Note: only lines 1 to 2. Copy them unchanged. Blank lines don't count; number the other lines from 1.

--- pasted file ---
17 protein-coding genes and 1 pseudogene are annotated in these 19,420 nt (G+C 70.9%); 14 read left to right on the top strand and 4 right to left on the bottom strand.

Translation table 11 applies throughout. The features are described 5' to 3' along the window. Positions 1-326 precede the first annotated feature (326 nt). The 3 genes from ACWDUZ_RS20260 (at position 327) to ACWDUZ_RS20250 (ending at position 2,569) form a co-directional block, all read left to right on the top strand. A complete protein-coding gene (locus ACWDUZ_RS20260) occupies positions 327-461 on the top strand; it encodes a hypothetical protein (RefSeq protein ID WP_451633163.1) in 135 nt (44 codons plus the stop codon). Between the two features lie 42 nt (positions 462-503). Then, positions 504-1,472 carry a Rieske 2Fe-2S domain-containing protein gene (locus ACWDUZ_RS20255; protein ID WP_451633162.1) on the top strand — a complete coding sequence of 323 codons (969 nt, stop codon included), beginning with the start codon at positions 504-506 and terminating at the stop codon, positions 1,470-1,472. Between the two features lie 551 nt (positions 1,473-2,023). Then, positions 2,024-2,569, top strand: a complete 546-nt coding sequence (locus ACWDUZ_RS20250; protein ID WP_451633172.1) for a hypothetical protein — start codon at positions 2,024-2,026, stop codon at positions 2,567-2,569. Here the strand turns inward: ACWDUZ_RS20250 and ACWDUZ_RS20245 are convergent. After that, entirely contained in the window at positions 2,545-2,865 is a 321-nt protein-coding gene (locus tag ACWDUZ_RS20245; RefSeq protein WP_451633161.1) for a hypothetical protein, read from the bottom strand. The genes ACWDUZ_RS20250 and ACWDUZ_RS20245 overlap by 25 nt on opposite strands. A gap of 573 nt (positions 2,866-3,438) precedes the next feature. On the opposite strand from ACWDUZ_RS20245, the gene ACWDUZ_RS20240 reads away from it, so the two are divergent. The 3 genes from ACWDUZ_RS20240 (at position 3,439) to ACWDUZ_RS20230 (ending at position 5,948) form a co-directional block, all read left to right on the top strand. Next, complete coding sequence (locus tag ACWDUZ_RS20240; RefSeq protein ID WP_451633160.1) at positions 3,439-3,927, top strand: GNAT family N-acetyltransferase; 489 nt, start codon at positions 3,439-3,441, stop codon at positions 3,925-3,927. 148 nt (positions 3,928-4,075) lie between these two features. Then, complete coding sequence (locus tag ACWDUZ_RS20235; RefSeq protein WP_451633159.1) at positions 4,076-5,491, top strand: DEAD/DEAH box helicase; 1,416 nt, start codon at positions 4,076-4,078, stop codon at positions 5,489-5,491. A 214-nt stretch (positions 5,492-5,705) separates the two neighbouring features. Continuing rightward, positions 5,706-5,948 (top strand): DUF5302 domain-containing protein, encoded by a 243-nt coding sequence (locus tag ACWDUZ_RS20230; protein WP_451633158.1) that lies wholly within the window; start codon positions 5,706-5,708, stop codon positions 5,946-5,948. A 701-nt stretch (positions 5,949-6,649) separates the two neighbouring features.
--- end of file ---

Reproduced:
17 protein-coding genes and 1 pseudogene are annotated in these 19,420 nt (G+C 70.9%); 14 read left to right on the top strand and 4 right to left on the bottom strand.

Translation table 11 applies throughout. The features are described 5' to 3' along the window. Positions 1-326 precede the first annotated feature (326 nt). The 3 genes from ACWDUZ_RS20260 (at position 327) to ACWDUZ_RS20250 (ending at position 2,569) form a co-directional block, all read left to right on the top strand. A complete protein-coding gene (locus ACWDUZ_RS20260) occupies positions 327-461 on the top strand; it encodes a hypothetical protein (RefSeq protein ID WP_451633163.1) in 135 nt (44 codons plus the stop codon). Between the two features lie 42 nt (positions 462-503). Then, positions 504-1,472 carry a Rieske 2Fe-2S domain-containing protein gene (locus ACWDUZ_RS20255; protein ID WP_451633162.1) on the top strand — a complete coding sequence of 323 codons (969 nt, stop codon included), beginning with the start codon at positions 504-506 and terminating at the stop codon, positions 1,470-1,472. Between the two features lie 551 nt (positions 1,473-2,023). Then, positions 2,024-2,569, top strand: a complete 546-nt coding sequence (locus ACWDUZ_RS20250; protein ID WP_451633172.1) for a hypothetical protein — start codon at positions 2,024-2,026, stop codon at positions 2,567-2,569. Here the strand turns inward: ACWDUZ_RS20250 and ACWDUZ_RS20245 are convergent. After that, entirely contained in the window at positions 2,545-2,865 is a 321-nt protein-coding gene (locus tag ACWDUZ_RS20245; RefSeq protein WP_451633161.1) for a hypothetical protein, read from the bottom strand. The genes ACWDUZ_RS20250 and ACWDUZ_RS20245 overlap by 25 nt on opposite strands. A gap of 573 nt (positions 2,866-3,438) precedes the next feature. On the opposite strand from ACWDUZ_RS20245, the gene ACWDUZ_RS20240 reads away from it, so the two are divergent. The 3 genes from ACWDUZ_RS20240 (at position 3,439) to ACWDUZ_RS20230 (ending at position 5,948) form a co-directional block, all read left to right on the top strand. Next, complete coding sequence (locus tag ACWDUZ_RS20240; RefSeq protein ID WP_451633160.1) at positions 3,439-3,927, top strand: GNAT family N-acetyltransferase; 489 nt, start codon at positions 3,439-3,441, stop codon at positions 3,925-3,927. 148 nt (positions 3,928-4,075) lie between these two features. Then, complete coding sequence (locus tag ACWDUZ_RS20235; RefSeq protein WP_451633159.1) at positions 4,076-5,491, top strand: DEAD/DEAH box helicase; 1,416 nt, start codon at positions 4,076-4,078, stop codon at positions 5,489-5,491. A 214-nt stretch (positions 5,492-5,705) separates the two neighbouring features. Continuing rightward, positions 5,706-5,948 (top strand): DUF5302 domain-containing protein, encoded by a 243-nt coding sequence (locus tag ACWDUZ_RS20230; protein WP_451633158.1) that lies wholly within the window; start codon positions 5,706-5,708, stop codon positions 5,946-5,948. A 701-nt stretch (positions 5,949-6,649) separates the two neighbouring features.